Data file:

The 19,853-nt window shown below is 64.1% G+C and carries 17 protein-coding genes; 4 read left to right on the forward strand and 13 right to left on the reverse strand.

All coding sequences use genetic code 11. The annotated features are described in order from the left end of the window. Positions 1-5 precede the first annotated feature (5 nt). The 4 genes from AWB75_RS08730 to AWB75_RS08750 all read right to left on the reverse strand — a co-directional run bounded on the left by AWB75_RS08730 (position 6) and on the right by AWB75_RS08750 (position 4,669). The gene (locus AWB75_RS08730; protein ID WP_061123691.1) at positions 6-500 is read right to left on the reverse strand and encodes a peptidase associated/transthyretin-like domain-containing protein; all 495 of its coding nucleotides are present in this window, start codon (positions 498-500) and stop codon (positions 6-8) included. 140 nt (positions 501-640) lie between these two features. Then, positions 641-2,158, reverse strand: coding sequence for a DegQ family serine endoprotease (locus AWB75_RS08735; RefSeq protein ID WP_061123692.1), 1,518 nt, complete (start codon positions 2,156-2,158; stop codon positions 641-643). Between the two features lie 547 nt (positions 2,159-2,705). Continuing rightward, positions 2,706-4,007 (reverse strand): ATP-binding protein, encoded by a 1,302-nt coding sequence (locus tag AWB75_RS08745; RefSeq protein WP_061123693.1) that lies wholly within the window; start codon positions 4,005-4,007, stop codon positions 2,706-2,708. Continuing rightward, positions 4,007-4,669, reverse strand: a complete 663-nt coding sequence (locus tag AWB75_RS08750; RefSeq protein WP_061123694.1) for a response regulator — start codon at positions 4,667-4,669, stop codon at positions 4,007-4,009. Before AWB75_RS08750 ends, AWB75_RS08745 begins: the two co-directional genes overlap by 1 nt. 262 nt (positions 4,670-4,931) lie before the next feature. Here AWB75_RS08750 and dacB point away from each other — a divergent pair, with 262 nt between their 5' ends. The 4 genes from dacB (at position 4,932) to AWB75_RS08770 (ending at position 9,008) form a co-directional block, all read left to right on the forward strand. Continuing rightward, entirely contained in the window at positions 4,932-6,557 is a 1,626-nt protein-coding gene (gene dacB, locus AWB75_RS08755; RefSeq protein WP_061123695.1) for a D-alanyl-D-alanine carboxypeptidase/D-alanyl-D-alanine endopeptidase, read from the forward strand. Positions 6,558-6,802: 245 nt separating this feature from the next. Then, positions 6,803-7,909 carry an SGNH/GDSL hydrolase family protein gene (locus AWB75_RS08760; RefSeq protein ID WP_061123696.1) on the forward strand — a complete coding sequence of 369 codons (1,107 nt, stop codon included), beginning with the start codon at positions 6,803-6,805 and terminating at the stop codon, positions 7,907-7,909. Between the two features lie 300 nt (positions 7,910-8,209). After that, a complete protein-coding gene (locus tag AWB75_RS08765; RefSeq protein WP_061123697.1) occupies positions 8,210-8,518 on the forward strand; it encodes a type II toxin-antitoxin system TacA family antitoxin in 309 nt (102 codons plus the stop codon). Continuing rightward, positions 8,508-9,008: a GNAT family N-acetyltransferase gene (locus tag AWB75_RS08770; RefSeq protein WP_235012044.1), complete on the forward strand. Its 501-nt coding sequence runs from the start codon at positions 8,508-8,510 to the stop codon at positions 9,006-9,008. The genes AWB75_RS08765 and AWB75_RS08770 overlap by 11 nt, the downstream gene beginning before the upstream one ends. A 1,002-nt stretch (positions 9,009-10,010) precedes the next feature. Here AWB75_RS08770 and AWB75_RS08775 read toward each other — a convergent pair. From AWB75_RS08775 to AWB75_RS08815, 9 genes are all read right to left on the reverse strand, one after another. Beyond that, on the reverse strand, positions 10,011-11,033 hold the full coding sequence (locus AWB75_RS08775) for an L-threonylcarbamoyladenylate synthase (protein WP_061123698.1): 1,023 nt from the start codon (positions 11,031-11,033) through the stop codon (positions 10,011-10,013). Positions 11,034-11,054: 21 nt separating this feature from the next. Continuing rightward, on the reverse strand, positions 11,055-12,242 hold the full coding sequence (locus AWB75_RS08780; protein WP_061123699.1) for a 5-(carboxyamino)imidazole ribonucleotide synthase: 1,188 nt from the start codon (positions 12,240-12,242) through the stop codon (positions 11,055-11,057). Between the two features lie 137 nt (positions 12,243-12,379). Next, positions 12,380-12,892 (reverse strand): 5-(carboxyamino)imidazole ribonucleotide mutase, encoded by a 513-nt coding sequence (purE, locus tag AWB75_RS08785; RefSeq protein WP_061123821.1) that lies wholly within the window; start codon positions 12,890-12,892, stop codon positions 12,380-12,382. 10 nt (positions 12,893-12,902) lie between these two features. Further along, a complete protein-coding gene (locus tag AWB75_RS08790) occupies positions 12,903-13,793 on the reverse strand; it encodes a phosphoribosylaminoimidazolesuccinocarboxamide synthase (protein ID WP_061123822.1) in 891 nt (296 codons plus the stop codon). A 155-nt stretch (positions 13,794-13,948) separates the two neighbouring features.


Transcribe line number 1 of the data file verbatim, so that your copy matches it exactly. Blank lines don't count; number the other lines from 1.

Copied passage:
The 19,853-nt window shown below is 64.1% G+C and carries 17 protein-coding genes; 4 read left to right on the forward strand and 13 right to left on the reverse strand.